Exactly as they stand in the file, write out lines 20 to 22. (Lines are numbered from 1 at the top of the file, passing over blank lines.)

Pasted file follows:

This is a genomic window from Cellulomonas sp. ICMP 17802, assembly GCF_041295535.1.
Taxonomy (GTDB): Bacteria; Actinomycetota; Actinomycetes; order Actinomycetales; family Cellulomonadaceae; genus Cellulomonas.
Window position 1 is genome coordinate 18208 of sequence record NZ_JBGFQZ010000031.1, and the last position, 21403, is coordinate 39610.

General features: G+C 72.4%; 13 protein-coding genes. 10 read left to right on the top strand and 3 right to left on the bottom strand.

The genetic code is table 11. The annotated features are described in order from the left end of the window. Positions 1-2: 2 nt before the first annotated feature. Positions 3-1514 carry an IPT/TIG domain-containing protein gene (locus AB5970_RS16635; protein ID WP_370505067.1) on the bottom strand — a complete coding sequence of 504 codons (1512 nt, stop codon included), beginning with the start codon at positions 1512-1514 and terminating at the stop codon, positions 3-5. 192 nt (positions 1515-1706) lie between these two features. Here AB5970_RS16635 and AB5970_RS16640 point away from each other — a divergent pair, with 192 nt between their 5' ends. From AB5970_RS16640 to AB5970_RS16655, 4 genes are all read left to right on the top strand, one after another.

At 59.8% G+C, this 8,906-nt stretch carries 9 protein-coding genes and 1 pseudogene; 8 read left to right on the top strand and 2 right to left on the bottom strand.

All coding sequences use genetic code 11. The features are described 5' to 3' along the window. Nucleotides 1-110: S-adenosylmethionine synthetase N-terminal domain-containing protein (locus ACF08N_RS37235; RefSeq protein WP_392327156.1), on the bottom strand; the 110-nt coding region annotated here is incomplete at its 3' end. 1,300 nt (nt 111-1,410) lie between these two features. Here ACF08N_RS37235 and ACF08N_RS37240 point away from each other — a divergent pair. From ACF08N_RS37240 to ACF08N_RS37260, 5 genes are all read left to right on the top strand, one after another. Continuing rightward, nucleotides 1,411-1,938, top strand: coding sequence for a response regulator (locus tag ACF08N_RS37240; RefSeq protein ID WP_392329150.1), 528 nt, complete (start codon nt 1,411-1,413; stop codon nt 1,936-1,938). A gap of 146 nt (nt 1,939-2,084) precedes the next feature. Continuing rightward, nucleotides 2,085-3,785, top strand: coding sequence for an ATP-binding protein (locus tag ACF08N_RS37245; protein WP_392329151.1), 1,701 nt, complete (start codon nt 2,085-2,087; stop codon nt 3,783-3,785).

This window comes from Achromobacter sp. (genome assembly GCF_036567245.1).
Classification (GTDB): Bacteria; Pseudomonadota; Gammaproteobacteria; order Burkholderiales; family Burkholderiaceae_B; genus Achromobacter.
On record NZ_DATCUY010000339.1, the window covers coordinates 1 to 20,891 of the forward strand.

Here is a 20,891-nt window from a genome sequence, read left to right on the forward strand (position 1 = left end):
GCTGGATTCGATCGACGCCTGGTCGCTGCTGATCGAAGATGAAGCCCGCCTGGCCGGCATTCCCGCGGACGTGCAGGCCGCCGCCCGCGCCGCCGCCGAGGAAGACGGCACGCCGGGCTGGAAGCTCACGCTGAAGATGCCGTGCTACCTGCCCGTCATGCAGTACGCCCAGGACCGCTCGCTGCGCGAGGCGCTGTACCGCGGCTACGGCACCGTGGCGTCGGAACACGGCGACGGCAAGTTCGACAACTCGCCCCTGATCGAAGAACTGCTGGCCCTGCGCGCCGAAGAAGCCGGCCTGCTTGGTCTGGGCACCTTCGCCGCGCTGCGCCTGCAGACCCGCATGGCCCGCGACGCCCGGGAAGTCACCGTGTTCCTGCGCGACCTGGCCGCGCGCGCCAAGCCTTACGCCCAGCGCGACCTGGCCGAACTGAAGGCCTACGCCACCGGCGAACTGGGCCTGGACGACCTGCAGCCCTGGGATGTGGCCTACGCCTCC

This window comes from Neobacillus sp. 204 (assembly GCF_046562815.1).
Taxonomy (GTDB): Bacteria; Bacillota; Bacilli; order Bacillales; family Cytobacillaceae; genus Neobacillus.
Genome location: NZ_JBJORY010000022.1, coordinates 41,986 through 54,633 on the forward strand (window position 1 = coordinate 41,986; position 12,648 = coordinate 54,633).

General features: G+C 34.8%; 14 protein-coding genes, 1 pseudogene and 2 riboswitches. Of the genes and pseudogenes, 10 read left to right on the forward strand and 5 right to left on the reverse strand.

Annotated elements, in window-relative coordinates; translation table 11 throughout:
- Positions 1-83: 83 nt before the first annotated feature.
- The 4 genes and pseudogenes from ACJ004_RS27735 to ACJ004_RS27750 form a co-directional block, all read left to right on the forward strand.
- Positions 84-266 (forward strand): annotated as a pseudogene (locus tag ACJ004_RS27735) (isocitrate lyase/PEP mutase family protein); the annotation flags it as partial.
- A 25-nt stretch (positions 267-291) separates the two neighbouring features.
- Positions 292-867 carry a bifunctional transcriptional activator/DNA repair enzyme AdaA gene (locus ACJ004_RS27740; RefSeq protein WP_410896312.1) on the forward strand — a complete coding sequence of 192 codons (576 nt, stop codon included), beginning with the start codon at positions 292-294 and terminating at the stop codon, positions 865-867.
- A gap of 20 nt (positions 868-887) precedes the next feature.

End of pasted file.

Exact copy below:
- Positions 84-266 (forward strand): annotated as a pseudogene (locus tag ACJ004_RS27735) (isocitrate lyase/PEP mutase family protein); the annotation flags it as partial.
- A 25-nt stretch (positions 267-291) separates the two neighbouring features.
- Positions 292-867 carry a bifunctional transcriptional activator/DNA repair enzyme AdaA gene (locus ACJ004_RS27740; RefSeq protein WP_410896312.1) on the forward strand — a complete coding sequence of 192 codons (576 nt, stop codon included), beginning with the start codon at positions 292-294 and terminating at the stop codon, positions 865-867.